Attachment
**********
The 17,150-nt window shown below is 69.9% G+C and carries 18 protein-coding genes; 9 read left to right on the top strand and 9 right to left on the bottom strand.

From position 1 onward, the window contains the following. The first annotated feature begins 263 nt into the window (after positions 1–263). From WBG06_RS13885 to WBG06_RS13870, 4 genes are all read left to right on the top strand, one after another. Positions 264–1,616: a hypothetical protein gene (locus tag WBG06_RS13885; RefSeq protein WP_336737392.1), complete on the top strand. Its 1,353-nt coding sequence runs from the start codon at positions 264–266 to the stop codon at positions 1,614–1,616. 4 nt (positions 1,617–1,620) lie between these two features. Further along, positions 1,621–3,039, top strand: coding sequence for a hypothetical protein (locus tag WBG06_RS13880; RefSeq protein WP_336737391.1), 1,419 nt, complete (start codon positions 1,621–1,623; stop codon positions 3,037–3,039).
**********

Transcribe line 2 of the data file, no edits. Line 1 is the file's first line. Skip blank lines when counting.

From position 1 onward, the window contains the following. The first annotated feature begins 263 nt into the window (after positions 1–263). From WBG06_RS13885 to WBG06_RS13870, 4 genes are all read left to right on the top strand, one after another. Positions 264–1,616: a hypothetical protein gene (locus tag WBG06_RS13885; RefSeq protein WP_336737392.1), complete on the top strand. Its 1,353-nt coding sequence runs from the start codon at positions 264–266 to the stop codon at positions 1,614–1,616. 4 nt (positions 1,617–1,620) lie between these two features. Further along, positions 1,621–3,039, top strand: coding sequence for a hypothetical protein (locus tag WBG06_RS13880; RefSeq protein WP_336737391.1), 1,419 nt, complete (start codon positions 1,621–1,623; stop codon positions 3,037–3,039).